CAI Transportation Blog

What Causes Price Fluctuations in Transportation?

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Price fluctuation to the cost of shipping is commonplace and often confusing, even for companies that regularly work with logistics partners. Why is it that the same size shipment costs more or less than it did the last time? There are a number of complex reasons that go into the price you’re quoted. Here are a few of them to keep in mind:


Capacity


The capacity available in ships, trains, and trucks is a major factor that affects pricing. This is due to supply and demand; when there is little demand for shipping, prices are theoretically lower. When the demand is higher (such as during seasonal rushes), shippers will naturally expect to pay higher prices.

Download our free capacity guide here to learn the best strategies for reducing transportation costs and securing more capacity.

But it’s also important to remember that carriers make decisions about hiring drivers and buying new trucks based on profit margins. When demand (and prices) start to slump, carriers will stop buying new equipment and hiring new drivers. This also limits the available capacity and can potentially bring costs back up.


Availability of truck drivers


When freight loads are at a record high, finding enough available, qualified truck drivers can be a problem. When older truck drivers retire, carriers can have a difficult time filling the vacancies with new drivers. One reason for this is that the barrier to becoming a new driver is significant; it can take 3-6 months to get a CDL. And even with states issuing hundreds of thousands of new commercial licenses, the turnover rate in the industry is high. This churn rate has led some trucking companies to sweeten the deal by increasing pay and benefits, which adds to the base cost incurred by shippers and carriers, and in turn increases prices to the cargo owners.  


Fuel prices and increases business costs


When fuel prices are high, shippers expect to experience increased costs. However, when fuel prices drop, shippers tend to find that their savings are more modest than expected. That’s primarily due to General Rate Increases (GRI) of about 5% industry-wide over the past few years.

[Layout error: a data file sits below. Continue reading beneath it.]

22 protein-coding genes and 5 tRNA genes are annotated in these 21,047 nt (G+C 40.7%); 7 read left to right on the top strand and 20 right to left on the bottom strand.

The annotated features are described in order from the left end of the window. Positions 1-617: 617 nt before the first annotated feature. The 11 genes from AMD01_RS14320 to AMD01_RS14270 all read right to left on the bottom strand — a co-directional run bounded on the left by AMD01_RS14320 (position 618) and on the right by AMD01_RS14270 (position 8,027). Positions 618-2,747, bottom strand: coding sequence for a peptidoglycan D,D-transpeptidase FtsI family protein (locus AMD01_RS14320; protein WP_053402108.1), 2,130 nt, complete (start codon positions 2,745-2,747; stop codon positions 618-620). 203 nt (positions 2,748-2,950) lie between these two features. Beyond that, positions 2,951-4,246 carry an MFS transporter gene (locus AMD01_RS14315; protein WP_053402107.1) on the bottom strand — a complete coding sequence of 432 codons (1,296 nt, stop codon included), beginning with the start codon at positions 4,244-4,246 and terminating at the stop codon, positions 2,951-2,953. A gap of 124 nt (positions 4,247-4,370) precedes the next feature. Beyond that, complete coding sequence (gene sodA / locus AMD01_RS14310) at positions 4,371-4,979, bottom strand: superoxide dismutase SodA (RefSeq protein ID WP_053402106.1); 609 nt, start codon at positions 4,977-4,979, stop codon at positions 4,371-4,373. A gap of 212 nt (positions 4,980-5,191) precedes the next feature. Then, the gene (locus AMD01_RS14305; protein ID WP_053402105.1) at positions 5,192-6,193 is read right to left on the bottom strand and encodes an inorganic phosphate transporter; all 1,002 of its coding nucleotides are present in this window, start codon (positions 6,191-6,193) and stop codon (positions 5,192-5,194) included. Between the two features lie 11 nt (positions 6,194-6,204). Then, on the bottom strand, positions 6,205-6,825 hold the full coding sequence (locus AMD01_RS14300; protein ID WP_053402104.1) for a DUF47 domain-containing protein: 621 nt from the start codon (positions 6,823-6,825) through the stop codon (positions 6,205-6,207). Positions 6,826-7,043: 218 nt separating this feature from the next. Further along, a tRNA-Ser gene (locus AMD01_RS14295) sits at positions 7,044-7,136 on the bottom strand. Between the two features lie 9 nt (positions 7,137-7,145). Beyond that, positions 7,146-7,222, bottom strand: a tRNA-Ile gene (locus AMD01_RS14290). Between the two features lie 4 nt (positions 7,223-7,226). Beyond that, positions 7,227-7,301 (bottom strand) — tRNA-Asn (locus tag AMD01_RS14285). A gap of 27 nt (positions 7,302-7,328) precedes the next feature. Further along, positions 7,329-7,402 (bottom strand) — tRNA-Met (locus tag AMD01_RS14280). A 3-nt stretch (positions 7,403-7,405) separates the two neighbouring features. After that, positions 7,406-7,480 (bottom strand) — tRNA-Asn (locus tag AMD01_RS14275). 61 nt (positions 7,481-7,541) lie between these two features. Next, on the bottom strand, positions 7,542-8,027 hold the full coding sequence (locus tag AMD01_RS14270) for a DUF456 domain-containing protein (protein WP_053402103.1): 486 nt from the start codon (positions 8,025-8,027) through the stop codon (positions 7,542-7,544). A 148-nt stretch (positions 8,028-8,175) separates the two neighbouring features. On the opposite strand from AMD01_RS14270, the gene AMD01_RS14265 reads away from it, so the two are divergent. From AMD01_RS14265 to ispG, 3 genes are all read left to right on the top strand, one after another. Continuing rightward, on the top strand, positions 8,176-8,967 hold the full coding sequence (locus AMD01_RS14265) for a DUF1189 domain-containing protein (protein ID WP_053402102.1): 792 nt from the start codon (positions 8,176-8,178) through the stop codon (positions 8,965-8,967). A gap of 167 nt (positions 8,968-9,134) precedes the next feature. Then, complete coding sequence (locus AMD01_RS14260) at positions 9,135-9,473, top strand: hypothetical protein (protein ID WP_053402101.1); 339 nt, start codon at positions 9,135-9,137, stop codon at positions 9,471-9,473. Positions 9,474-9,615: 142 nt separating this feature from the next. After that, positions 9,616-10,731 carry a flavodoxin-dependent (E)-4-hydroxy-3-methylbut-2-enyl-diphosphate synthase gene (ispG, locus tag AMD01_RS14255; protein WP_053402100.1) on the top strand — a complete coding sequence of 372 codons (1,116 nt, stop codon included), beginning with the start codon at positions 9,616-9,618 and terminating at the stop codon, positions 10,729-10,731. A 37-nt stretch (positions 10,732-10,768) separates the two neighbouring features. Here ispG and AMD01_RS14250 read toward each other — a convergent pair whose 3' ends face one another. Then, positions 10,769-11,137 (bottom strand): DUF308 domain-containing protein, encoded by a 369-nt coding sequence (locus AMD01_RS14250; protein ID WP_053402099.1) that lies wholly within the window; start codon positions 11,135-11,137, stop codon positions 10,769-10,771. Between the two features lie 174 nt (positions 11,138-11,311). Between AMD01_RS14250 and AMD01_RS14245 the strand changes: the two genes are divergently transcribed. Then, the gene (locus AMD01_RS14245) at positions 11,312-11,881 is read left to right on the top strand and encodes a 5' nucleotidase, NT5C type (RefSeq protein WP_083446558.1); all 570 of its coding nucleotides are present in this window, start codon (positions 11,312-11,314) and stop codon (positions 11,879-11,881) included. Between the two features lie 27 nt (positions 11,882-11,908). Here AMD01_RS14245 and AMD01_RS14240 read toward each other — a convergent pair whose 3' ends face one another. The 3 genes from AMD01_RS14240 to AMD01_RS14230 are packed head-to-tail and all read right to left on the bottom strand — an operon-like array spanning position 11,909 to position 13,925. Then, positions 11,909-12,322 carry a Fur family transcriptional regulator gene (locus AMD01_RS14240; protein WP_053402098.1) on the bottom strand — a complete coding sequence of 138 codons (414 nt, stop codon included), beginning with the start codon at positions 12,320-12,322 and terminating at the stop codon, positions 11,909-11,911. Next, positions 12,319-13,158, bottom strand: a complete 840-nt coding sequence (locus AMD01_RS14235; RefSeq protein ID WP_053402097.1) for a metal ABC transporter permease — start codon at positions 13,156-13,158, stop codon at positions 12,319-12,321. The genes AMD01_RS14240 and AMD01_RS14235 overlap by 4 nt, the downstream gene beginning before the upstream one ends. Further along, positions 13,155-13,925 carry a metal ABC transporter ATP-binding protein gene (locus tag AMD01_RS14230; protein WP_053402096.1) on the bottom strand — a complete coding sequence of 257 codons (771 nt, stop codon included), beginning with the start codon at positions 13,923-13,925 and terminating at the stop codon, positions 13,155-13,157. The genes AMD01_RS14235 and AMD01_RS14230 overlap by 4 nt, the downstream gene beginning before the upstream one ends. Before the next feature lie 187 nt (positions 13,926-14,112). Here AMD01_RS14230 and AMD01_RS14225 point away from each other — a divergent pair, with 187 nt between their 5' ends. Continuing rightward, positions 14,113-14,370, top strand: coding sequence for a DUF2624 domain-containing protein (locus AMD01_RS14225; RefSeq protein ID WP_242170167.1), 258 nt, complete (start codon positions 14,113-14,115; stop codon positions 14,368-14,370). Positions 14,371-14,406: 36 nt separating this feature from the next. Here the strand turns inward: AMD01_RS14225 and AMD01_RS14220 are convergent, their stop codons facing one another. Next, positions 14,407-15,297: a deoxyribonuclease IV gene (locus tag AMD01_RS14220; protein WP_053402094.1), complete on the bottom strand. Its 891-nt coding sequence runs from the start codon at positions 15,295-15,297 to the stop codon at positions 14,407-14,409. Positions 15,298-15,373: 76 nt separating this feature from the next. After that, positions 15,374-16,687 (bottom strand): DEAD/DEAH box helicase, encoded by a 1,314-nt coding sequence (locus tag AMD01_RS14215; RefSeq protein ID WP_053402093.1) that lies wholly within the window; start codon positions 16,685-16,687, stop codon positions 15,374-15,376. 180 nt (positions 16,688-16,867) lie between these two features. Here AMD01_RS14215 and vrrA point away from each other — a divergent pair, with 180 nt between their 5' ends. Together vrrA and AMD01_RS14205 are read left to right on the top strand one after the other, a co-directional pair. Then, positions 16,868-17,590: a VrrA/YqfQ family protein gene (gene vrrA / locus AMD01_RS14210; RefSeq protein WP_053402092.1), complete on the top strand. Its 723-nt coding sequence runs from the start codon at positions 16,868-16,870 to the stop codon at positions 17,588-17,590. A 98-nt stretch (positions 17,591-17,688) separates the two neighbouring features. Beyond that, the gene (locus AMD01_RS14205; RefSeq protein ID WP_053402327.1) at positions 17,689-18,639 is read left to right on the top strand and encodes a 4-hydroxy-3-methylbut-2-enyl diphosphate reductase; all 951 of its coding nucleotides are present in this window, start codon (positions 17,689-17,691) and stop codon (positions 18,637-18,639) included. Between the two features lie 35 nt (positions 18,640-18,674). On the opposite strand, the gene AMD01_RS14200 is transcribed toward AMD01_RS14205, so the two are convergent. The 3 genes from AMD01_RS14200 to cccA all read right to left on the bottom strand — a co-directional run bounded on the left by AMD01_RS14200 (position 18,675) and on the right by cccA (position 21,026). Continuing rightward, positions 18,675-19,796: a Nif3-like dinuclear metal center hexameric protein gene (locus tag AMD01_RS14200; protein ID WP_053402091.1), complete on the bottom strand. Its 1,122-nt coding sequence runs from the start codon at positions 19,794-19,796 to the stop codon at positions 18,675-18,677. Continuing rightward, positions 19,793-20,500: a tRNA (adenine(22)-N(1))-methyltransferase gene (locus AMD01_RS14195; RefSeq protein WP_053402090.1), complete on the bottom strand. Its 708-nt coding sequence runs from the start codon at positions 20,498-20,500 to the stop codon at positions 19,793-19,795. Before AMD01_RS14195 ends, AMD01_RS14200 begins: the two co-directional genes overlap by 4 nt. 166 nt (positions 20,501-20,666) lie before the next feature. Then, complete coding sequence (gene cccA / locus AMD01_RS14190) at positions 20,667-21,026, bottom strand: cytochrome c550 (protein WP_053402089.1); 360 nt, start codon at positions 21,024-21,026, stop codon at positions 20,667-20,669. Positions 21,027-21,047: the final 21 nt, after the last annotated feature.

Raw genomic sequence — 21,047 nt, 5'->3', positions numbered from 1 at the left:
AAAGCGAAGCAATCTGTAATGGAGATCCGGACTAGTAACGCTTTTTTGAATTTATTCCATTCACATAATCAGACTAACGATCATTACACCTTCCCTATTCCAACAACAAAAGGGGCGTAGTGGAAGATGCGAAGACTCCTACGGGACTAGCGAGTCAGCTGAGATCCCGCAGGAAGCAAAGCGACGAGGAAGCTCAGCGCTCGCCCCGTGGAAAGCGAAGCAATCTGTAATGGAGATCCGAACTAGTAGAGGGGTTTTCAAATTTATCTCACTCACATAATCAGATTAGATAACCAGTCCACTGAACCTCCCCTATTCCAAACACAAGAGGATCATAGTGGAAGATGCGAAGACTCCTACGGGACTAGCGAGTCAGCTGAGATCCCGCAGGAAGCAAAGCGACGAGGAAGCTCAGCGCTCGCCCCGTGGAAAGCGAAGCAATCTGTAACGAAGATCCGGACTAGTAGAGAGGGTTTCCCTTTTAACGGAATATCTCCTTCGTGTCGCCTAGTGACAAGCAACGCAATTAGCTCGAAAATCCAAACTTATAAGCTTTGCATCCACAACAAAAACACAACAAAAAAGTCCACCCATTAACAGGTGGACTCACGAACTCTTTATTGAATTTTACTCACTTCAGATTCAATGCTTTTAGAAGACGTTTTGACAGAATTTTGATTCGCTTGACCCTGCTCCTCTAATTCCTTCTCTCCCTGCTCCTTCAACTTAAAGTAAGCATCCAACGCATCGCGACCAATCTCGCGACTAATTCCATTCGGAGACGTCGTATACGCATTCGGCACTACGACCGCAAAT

These higher base costs come as a result of the rising costs carriers have been faced with— increased wages for truck drivers, compliance costs, and equipment maintenance, to name a few. The bottom line is that while the lower cost of diesel fuel may not reduce the cost of shipping by much, it does offset some of the increase in base prices caused by these other factors.


Seasonal shipping


Weather has a huge impact on capacity and cost. Factors that inhibit trucking include hazardous road conditions, high winds, and sub-zero temperatures. When the weather is inclement—sometimes even dangerously so—the risk to drivers and depot/port operators increases. Weather can also prevent employees and independent contractors from getting to work, squeezing capacity. Conversely, during warmer months, more trucking is available and prices can drop.


Increased regulation and focus on safety


While some of the Obama administration’s safety and emissions regulations have been rolled back, and others hang in limbo, there are currently some regulations in place that have made it a bit tougher for truck fleets to stay in compliance. The switch to Electronic Logging Devices (ELDs) and revisions to the Hours of Service (HOS) requirements in particular are expected to temporarily raise costs for truck fleets due to the added cost of hardware, software, and training.


Carriers are also focused on maintaining or improving their CSA safety ratings, which reflect on a fleet’s reputation and can provide a competitive advantage. Both new regulations and the improvements carriers make to their services have required more investment which also leads to increases in base prices.


A final note


The factors that go into the price of moving goods from one place to another are complex, interconnected, and ever-shifting. However, while the reasons above are limited, they may help contextualize some of the causes of fluctuating prices in the modern shipping industry.


As a shipper, you may find yourself concerned about the rising costs of shipping. That’s why it’s wise to work with a third-party logistics (3PL) partner to help you navigate the shipping process and keep your costs and frustrations in check. Contact us today to talk about how we can help you have a more seamless and cost-effective experience.